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Cuba produces a similar range of sugar derivatives as that which it produced in the 1980s
Currently, Cuba produces a similar range of sugar derivatives as that which it produced in the 1980s, before the economic crisis of the 90s, although it does not reach the proportions of that former stage, reported Juan Godefoy, an official of the country’s Ministry of Sugar (MINAZ).

“The country is experiencing a reactivation of facilities that take advantage of the agro-industrial by-products, because our mission is not only to produce sugar,” he stressed, pointing out that it has been possible to improve the quality of more than 80 percent of the sugar output.
Godefoy noted that in today’s world, to make the agro-industry cost-effective, not only must sugar be manufactured, there is also a need to produce other foods, alcohol and electricity, among others derivatives.

As part of the strategy for the diversification of sugar production, he highlighted that two refineries are being reactivated for the production of refined sugar. He added that by next year, another one will come on line to satisfy the entire national market.

The deputy minister also explained that MINAZ is manufacturing glucose, a fructose syrup, at the same time that the production of carbonic anhydride and sorbitol is being promoted. Likewise, studies are underway to put plants in operation for the processing of other derivatives in the country.

The contribution of this sector has also increased electricity generation, using the greater amounts of burnable refuse, as well as reactivating the production of plywood-like cane-based construction materials.

Studies are also now underway to reestablish a furfural plant, and a look is being taken at the duplication of the production of sugarcane-based alcohol through the modernization of four distilleries. The incorporation of additional facilities in this process is expected with the objective of increasing the efficiency and quality of alcohol production, presently at an annual volume of 100 million liters.

Also contemplated is the recovery of several existing torula yeast plants, which were paralyzed in the 1990s.

The deputy minister also announced that in September a plant will be opened in Havana for the production of fitoma, a bio-stimulate for increasing the sugar yield. The new industry relies on technology developed nationally by specialists with the Cuban Research Institute of Sugarcane Derivatives (ICIDCA), and will guarantee at least two million liters of the bio-nutrient annually.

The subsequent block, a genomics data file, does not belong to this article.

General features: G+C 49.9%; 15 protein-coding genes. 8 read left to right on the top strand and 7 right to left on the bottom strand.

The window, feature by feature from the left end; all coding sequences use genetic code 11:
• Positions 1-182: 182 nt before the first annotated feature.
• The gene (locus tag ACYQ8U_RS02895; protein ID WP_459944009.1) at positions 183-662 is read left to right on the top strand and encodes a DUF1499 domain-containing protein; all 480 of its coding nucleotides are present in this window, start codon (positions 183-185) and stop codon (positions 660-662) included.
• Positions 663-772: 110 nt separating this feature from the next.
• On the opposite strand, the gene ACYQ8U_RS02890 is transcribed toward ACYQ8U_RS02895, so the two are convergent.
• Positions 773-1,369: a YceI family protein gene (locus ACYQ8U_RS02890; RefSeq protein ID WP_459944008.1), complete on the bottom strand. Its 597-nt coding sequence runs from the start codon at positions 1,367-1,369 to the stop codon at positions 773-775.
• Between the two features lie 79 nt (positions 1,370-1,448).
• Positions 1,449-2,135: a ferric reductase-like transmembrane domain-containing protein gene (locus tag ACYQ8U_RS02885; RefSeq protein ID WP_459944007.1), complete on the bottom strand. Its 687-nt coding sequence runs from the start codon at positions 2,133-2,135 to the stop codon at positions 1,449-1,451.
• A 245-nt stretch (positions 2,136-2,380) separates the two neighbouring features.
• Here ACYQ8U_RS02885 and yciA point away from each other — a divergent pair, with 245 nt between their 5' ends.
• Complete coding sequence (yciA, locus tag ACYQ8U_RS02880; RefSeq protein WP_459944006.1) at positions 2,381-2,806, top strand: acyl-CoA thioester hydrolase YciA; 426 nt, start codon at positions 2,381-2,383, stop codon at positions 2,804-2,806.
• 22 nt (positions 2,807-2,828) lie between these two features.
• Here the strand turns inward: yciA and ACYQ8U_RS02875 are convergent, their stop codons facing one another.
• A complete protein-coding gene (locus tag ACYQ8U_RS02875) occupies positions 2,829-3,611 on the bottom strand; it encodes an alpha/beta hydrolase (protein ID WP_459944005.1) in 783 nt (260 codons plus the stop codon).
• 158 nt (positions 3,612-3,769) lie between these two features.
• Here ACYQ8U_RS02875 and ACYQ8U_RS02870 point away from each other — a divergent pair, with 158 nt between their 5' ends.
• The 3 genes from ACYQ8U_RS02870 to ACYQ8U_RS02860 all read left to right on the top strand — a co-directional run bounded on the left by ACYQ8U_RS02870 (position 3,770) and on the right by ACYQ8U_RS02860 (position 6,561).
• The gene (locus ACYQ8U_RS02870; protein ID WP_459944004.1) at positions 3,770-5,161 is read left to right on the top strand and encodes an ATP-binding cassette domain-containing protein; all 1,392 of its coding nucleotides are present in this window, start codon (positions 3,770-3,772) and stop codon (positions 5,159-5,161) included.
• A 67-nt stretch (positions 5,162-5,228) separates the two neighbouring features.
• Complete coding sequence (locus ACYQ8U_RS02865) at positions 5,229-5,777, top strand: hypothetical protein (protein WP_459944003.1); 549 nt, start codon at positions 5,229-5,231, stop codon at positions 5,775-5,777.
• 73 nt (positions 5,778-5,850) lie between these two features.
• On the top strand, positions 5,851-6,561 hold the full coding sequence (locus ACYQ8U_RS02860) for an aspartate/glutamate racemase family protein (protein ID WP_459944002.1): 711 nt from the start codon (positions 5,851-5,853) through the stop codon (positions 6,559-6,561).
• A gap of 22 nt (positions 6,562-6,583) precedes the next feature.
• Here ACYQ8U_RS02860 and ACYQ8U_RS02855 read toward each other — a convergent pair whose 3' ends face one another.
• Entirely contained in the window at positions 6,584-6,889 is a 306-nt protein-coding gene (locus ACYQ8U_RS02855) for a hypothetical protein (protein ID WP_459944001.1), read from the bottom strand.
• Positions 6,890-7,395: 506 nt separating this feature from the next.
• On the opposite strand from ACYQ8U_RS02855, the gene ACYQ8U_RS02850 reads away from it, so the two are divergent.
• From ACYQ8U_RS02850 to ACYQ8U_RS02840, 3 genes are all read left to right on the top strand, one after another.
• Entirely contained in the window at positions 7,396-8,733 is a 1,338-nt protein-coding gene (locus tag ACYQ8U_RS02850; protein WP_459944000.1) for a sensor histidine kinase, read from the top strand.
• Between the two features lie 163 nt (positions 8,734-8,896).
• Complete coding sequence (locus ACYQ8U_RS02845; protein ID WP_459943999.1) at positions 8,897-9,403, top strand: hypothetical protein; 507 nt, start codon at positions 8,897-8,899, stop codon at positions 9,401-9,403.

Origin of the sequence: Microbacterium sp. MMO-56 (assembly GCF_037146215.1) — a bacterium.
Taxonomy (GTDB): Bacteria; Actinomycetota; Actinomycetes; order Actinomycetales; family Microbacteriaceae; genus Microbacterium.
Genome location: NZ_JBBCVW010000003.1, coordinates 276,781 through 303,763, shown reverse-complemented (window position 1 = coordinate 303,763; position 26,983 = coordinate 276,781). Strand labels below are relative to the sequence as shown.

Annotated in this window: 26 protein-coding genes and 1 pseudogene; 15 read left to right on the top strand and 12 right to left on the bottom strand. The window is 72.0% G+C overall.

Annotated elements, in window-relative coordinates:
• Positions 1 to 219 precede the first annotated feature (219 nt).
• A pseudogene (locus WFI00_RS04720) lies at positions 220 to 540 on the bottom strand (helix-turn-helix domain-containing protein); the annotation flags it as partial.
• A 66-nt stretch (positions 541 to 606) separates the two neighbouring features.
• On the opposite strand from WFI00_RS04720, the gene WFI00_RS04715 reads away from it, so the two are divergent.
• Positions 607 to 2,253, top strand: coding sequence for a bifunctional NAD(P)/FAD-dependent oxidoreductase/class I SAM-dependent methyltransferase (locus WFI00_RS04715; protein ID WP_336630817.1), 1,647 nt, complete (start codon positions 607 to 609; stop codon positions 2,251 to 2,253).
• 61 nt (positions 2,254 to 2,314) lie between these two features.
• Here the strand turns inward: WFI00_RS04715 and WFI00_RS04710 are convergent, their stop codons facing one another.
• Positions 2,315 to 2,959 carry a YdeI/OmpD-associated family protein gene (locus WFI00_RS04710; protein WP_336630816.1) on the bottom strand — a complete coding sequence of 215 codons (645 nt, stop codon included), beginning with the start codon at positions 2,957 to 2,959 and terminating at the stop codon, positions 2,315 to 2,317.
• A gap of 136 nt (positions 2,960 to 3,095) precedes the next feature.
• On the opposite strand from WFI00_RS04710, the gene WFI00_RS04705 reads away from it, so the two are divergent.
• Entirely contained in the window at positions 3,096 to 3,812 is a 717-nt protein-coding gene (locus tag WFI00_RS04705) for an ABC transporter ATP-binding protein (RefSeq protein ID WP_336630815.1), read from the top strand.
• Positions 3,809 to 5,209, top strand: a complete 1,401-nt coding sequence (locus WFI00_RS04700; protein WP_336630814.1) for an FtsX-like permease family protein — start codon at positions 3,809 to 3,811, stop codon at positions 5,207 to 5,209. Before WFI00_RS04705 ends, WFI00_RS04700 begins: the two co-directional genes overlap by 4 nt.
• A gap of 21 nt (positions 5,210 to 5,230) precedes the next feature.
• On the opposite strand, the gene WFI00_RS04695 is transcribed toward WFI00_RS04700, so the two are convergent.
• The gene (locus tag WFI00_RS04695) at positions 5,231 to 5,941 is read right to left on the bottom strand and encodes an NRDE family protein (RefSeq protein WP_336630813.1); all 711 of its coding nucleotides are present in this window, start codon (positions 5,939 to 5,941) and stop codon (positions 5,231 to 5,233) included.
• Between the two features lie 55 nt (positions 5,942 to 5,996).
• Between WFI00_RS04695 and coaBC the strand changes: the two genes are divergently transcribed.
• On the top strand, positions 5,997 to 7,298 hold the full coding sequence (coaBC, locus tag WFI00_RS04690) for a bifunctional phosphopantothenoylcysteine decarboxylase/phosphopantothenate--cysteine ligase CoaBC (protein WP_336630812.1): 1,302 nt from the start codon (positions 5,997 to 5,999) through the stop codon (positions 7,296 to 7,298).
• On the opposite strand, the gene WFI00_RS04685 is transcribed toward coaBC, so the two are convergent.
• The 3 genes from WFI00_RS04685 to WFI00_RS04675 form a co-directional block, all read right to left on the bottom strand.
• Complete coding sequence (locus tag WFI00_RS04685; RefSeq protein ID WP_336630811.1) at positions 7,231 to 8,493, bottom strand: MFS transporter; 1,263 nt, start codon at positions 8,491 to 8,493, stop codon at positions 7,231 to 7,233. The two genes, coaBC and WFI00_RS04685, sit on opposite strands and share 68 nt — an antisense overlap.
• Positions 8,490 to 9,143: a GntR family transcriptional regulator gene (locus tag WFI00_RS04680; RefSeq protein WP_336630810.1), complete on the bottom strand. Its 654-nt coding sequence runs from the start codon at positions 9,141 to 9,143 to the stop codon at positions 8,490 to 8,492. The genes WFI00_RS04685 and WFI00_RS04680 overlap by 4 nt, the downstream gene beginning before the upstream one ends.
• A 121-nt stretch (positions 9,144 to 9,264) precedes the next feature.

An increase in agricultural production is also projected for the sector. Two thirds of the land previously allocated to the planting of sugarcane is now devoted to that purpose.

During the press conference, details were given about the upcoming 10th International Conferences on Sugar and Sugarcane Derivatives (“Diversification 2008”).

The event —sponsored by MINAZ, ICIDCA and Venezueal’s PDVSA Agrícola— will hold sessions in Havana’s Hotel Nacional from the October 14 to 17, where more than 300 delegates from 20 nations are expected to attend.

The biennial conference will present five roundtable discussions on issues related to sugarcane agriculture, energy, alcohol and drinks, animal feed and the environment. The workshops will also address aspects related to diversification and integration.

“Since we work within the camp of the Bolivarian Alternative for People of the Americas (DAWN), we foresee not only Cuba and Venezuela sharing in the aims of this sector,” said Godefoy.

He highlighted that the recent participation of PDVSA Agrícola in the planning and organization of Diversification 2008, saying that it extends the horizon of the objectives of the conference and gives it a “more interesting tone.”

(Juventud Rebelde)

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